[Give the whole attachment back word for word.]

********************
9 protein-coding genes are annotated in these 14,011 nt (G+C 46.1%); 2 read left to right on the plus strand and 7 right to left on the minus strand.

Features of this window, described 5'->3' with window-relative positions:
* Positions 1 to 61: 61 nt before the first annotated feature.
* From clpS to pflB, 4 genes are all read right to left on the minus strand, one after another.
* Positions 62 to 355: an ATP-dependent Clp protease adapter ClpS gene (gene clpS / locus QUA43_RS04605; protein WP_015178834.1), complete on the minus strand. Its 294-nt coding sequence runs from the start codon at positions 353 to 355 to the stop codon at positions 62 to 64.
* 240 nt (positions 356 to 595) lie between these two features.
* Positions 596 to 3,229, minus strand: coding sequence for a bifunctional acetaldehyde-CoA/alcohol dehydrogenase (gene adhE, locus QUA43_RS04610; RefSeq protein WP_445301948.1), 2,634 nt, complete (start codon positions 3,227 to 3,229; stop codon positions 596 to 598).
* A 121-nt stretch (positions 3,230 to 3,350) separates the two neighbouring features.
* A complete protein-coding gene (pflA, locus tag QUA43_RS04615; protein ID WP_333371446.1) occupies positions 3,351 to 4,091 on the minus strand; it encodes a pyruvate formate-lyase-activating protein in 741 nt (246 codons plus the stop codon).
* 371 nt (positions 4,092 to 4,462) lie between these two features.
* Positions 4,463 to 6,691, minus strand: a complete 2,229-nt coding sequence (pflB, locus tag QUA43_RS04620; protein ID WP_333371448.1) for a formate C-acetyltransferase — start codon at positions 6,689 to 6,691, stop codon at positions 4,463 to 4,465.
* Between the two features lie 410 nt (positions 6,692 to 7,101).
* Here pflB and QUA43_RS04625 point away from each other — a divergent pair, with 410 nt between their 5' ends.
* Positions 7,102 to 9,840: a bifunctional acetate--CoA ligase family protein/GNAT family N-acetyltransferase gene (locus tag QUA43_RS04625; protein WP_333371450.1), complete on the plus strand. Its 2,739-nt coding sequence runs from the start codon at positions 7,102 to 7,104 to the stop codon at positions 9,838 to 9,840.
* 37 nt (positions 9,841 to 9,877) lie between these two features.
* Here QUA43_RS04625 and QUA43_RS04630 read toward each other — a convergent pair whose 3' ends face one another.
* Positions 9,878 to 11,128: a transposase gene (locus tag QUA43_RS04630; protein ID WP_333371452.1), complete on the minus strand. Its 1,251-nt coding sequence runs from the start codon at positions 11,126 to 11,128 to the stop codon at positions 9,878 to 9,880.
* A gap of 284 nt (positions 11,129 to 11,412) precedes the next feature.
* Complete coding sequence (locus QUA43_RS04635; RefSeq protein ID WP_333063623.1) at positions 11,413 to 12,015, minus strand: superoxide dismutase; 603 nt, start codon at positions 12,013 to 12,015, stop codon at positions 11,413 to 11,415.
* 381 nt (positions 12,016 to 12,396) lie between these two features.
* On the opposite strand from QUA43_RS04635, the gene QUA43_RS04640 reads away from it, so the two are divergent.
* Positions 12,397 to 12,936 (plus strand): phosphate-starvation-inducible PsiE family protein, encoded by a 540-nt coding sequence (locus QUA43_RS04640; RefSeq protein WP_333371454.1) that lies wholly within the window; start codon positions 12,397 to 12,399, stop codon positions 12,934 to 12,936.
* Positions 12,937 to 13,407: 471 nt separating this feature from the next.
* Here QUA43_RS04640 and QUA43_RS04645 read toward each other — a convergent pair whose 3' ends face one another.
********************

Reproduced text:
9 protein-coding genes are annotated in these 14,011 nt (G+C 46.1%); 2 read left to right on the plus strand and 7 right to left on the minus strand.

Features of this window, described 5'->3' with window-relative positions:
* Positions 1 to 61: 61 nt before the first annotated feature.
* From clpS to pflB, 4 genes are all read right to left on the minus strand, one after another.
* Positions 62 to 355: an ATP-dependent Clp protease adapter ClpS gene (gene clpS / locus QUA43_RS04605; protein WP_015178834.1), complete on the minus strand. Its 294-nt coding sequence runs from the start codon at positions 353 to 355 to the stop codon at positions 62 to 64.
* 240 nt (positions 356 to 595) lie between these two features.
* Positions 596 to 3,229, minus strand: coding sequence for a bifunctional acetaldehyde-CoA/alcohol dehydrogenase (gene adhE, locus QUA43_RS04610; RefSeq protein WP_445301948.1), 2,634 nt, complete (start codon positions 3,227 to 3,229; stop codon positions 596 to 598).
* A 121-nt stretch (positions 3,230 to 3,350) separates the two neighbouring features.
* A complete protein-coding gene (pflA, locus tag QUA43_RS04615; protein ID WP_333371446.1) occupies positions 3,351 to 4,091 on the minus strand; it encodes a pyruvate formate-lyase-activating protein in 741 nt (246 codons plus the stop codon).
* 371 nt (positions 4,092 to 4,462) lie between these two features.
* Positions 4,463 to 6,691, minus strand: a complete 2,229-nt coding sequence (pflB, locus tag QUA43_RS04620; protein ID WP_333371448.1) for a formate C-acetyltransferase — start codon at positions 6,689 to 6,691, stop codon at positions 4,463 to 4,465.
* Between the two features lie 410 nt (positions 6,692 to 7,101).
* Here pflB and QUA43_RS04625 point away from each other — a divergent pair, with 410 nt between their 5' ends.
* Positions 7,102 to 9,840: a bifunctional acetate--CoA ligase family protein/GNAT family N-acetyltransferase gene (locus tag QUA43_RS04625; protein WP_333371450.1), complete on the plus strand. Its 2,739-nt coding sequence runs from the start codon at positions 7,102 to 7,104 to the stop codon at positions 9,838 to 9,840.
* 37 nt (positions 9,841 to 9,877) lie between these two features.
* Here QUA43_RS04625 and QUA43_RS04630 read toward each other — a convergent pair whose 3' ends face one another.
* Positions 9,878 to 11,128: a transposase gene (locus tag QUA43_RS04630; protein ID WP_333371452.1), complete on the minus strand. Its 1,251-nt coding sequence runs from the start codon at positions 11,126 to 11,128 to the stop codon at positions 9,878 to 9,880.
* A gap of 284 nt (positions 11,129 to 11,412) precedes the next feature.
* Complete coding sequence (locus QUA43_RS04635; RefSeq protein ID WP_333063623.1) at positions 11,413 to 12,015, minus strand: superoxide dismutase; 603 nt, start codon at positions 12,013 to 12,015, stop codon at positions 11,413 to 11,415.
* 381 nt (positions 12,016 to 12,396) lie between these two features.
* On the opposite strand from QUA43_RS04635, the gene QUA43_RS04640 reads away from it, so the two are divergent.
* Positions 12,397 to 12,936 (plus strand): phosphate-starvation-inducible PsiE family protein, encoded by a 540-nt coding sequence (locus QUA43_RS04640; RefSeq protein WP_333371454.1) that lies wholly within the window; start codon positions 12,397 to 12,399, stop codon positions 12,934 to 12,936.
* Positions 12,937 to 13,407: 471 nt separating this feature from the next.
* Here QUA43_RS04640 and QUA43_RS04645 read toward each other — a convergent pair whose 3' ends face one another.